Everything about this is pretty: the songs, the sound, the name, and — prettiest of all — the cover. We don't get many albums sent to us with tigers on the front, and that's a great shame. More tigers please!
Tigers aside, this is a very skilled piece of work, and it shows that, as they point out, it was a real labour of love for all involved. At its core it's gently played acoustic folk, with plaintive vocals and the odd well-chosen accompaniment, such as cello, flutes and accordions. More than that, though, there's a sensitivity towards songwriting that's refreshingly uncommon. Not the melodies themselves, perhaps, but the arrangements. The harmonies and guitar accompaniment feel very Simon & Garfunkel-inspired, though there's a nod towards more recent trends as well. This is particularly evident in tracks one and six, the latter using cello phrases and held accordion chords.
While the instrumentation is perhaps more in the English style, there are elements of American folk creeping in that occasionally give it that quirky, "wasn't this on the Juno soundtrack?” quality. All in all, this is a lovely piece of work, well worthy of praise and success. Nell McLeod
Possibly the most engaging things about this album of ambient electronica are the puzzles presented by its title and the artist's name. I can shed no light on the latter, but Wikipedia tells me that the Suur Toll is a famous icebreaking ship, which saw service with various Baltic nations before ending her days as a museum exhibit in Estonia. Rake Wickman, whoever he may be, has devoted his 45-minute concept album to evoking key moments in this ship's career through the medium of unsurprising synthesizer programming.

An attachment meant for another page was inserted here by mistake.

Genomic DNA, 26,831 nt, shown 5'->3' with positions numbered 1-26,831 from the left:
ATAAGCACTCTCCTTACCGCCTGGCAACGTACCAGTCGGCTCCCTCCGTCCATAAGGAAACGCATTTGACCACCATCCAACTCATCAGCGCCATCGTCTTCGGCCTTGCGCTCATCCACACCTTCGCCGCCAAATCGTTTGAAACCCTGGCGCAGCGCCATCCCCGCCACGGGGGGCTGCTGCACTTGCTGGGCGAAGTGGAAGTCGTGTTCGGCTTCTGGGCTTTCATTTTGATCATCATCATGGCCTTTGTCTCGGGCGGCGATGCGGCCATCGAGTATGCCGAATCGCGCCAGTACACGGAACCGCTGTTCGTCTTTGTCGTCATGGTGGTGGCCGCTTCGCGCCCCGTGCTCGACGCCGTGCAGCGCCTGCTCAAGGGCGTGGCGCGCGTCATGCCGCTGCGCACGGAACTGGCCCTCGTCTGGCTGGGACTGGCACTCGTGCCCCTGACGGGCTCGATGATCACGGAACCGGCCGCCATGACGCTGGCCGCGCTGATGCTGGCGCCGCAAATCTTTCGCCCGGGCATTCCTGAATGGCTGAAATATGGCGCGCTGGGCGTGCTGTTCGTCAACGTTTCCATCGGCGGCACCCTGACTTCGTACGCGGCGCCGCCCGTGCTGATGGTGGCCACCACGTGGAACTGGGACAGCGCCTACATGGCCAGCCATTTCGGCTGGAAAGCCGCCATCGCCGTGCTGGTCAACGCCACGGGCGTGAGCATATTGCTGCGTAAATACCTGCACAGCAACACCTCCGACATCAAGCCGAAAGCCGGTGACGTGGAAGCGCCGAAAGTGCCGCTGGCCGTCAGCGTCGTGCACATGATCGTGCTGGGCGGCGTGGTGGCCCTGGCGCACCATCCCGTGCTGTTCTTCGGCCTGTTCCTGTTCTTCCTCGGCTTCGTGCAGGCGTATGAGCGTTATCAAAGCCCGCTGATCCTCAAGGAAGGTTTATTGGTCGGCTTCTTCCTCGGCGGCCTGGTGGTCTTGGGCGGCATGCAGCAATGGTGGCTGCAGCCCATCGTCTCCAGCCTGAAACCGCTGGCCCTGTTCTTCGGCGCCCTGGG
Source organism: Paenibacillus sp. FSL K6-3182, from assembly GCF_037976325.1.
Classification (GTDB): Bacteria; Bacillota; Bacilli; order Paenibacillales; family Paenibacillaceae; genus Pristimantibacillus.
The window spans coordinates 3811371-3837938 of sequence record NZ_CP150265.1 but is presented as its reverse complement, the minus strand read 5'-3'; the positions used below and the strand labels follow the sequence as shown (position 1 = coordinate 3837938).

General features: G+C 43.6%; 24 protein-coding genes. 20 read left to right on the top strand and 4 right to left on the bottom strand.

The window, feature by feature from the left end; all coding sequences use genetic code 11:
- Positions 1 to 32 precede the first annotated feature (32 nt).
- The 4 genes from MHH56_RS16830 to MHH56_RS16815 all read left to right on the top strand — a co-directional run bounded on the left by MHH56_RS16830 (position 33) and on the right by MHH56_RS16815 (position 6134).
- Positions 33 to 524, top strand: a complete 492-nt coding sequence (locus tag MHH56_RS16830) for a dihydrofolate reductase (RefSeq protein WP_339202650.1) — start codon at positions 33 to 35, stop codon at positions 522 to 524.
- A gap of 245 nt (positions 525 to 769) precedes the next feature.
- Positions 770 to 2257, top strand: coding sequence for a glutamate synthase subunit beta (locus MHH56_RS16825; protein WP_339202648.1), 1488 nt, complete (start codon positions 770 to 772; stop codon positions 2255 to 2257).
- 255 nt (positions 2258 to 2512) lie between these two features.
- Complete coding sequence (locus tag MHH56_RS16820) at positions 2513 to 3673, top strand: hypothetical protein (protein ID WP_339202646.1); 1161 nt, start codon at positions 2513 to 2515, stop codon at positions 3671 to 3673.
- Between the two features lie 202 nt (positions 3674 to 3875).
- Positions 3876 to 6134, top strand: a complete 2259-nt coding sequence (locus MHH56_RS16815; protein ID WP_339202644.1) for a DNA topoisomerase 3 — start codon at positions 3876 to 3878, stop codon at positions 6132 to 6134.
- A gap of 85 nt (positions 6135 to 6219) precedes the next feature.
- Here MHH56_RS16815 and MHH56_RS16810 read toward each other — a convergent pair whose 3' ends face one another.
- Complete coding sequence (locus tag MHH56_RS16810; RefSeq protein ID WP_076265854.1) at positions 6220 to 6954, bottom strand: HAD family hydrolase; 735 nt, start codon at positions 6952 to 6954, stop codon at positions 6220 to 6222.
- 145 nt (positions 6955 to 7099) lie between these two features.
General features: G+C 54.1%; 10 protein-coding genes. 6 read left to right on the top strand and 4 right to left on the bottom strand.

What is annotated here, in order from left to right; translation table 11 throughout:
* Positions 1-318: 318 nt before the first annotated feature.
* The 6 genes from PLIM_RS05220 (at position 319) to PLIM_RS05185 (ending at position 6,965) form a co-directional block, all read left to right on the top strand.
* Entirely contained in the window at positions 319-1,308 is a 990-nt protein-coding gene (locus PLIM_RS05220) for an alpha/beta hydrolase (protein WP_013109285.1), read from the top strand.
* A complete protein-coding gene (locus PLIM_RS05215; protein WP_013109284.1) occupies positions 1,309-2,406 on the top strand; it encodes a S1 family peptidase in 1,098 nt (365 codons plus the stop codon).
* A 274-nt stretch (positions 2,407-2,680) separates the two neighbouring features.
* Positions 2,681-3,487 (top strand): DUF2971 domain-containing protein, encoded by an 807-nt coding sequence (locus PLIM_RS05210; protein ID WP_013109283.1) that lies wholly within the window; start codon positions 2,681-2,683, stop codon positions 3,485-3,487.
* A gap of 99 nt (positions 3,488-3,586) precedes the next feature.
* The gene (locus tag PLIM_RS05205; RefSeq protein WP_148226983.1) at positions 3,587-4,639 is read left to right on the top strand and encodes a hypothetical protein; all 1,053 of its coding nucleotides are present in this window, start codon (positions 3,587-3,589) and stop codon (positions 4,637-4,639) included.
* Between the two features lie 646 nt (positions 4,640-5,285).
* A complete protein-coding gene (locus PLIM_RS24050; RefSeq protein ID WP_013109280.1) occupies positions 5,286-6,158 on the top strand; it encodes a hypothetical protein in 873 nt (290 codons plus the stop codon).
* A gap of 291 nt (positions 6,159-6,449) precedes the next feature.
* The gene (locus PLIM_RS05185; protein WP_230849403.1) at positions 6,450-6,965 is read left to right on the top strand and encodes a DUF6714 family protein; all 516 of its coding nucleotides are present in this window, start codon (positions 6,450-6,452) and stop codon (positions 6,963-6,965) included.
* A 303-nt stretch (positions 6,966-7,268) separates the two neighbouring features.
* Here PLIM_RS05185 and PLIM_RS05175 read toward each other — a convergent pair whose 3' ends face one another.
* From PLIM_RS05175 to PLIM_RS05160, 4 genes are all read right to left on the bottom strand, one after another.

Any resemblance to Journey To The Centre Of The Earth, or The Myths And Legends Of King Arthur And The Knights Of The Round Table On Ice, is passing in the extreme. Instead there are, as you might expect, a lot of ponderous swells, glacial pads and metallic clanging noises. There is also, as you might expect, precious little for the milkman to whistle as he drops off your Gold Top of a morning. Much of it is largely textural, apart from a few welcome moments where Rake stirs himself enough to introduce a drum beat. If his aim is to communicate that the tedium of life on board an ice-bound vessel is only rarely punctuated by drama, then for me, he has perhaps succeeded a little too well. Sam Inglis
21st Sentry are not new to the pages of SOS, having appeared in 2003 in our gone-but-not-forgotten Demo Doctor column with the accolade of 'Top Tape'. What our reviewer then picked up remains today, which is that this duo doesn't mess around with long and tedious intros; they get straight down to business. It was made to be heard on the dancefloor, after all, and people are only there to do one thing (in the clubs I've been to, anyway…).